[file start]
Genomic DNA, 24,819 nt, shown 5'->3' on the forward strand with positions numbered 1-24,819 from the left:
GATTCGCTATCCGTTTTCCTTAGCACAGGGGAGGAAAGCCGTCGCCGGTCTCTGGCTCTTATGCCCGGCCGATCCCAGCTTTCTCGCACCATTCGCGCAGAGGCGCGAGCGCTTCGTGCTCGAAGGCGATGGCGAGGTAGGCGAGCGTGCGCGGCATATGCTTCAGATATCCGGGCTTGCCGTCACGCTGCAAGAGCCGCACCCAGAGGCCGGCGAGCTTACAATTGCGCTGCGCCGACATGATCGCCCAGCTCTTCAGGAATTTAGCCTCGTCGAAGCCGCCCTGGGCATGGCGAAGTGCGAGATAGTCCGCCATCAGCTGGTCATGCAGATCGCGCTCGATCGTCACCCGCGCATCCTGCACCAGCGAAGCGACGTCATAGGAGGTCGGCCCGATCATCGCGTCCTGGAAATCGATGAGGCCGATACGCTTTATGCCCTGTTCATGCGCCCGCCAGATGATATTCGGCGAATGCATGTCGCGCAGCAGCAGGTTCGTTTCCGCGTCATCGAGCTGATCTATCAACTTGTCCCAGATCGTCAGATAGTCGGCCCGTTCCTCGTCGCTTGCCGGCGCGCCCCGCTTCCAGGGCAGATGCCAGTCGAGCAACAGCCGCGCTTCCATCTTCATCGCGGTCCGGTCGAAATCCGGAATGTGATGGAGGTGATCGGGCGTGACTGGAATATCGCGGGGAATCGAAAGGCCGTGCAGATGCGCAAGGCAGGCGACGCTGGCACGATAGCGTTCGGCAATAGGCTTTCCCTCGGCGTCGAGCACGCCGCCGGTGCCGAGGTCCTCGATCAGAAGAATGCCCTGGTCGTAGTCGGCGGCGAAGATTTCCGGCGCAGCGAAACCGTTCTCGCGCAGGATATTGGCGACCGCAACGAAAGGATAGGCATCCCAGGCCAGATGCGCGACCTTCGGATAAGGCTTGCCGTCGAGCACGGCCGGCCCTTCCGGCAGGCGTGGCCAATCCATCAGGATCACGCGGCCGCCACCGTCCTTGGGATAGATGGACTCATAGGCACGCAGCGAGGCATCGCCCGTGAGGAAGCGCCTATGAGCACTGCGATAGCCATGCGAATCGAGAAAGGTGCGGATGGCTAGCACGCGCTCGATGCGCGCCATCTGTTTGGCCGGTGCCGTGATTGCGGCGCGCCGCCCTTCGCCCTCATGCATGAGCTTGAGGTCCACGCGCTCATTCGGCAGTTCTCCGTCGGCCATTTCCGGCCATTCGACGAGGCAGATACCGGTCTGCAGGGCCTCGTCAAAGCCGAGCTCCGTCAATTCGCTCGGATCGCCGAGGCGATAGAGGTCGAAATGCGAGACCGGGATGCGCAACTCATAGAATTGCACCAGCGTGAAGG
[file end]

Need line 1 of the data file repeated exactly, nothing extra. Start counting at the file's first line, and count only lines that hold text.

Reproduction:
Genomic DNA, 24,819 nt, shown 5'->3' on the forward strand with positions numbered 1-24,819 from the left: